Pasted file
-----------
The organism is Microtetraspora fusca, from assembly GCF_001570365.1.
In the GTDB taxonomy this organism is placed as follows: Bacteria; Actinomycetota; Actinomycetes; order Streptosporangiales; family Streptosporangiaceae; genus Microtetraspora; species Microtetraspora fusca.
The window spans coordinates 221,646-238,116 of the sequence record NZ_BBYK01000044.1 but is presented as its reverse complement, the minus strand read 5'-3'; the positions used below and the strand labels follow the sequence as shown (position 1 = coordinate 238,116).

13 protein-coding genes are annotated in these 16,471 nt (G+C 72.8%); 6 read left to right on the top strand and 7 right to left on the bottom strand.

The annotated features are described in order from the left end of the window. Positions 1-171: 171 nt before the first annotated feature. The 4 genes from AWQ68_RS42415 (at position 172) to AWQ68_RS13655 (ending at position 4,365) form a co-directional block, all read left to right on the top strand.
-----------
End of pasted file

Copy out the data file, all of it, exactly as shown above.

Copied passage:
The organism is Microtetraspora fusca, from assembly GCF_001570365.1.
In the GTDB taxonomy this organism is placed as follows: Bacteria; Actinomycetota; Actinomycetes; order Streptosporangiales; family Streptosporangiaceae; genus Microtetraspora; species Microtetraspora fusca.
The window spans coordinates 221,646-238,116 of the sequence record NZ_BBYK01000044.1 but is presented as its reverse complement, the minus strand read 5'-3'; the positions used below and the strand labels follow the sequence as shown (position 1 = coordinate 238,116).

13 protein-coding genes are annotated in these 16,471 nt (G+C 72.8%); 6 read left to right on the top strand and 7 right to left on the bottom strand.

The annotated features are described in order from the left end of the window. Positions 1-171: 171 nt before the first annotated feature. The 4 genes from AWQ68_RS42415 (at position 172) to AWQ68_RS13655 (ending at position 4,365) form a co-directional block, all read left to right on the top strand.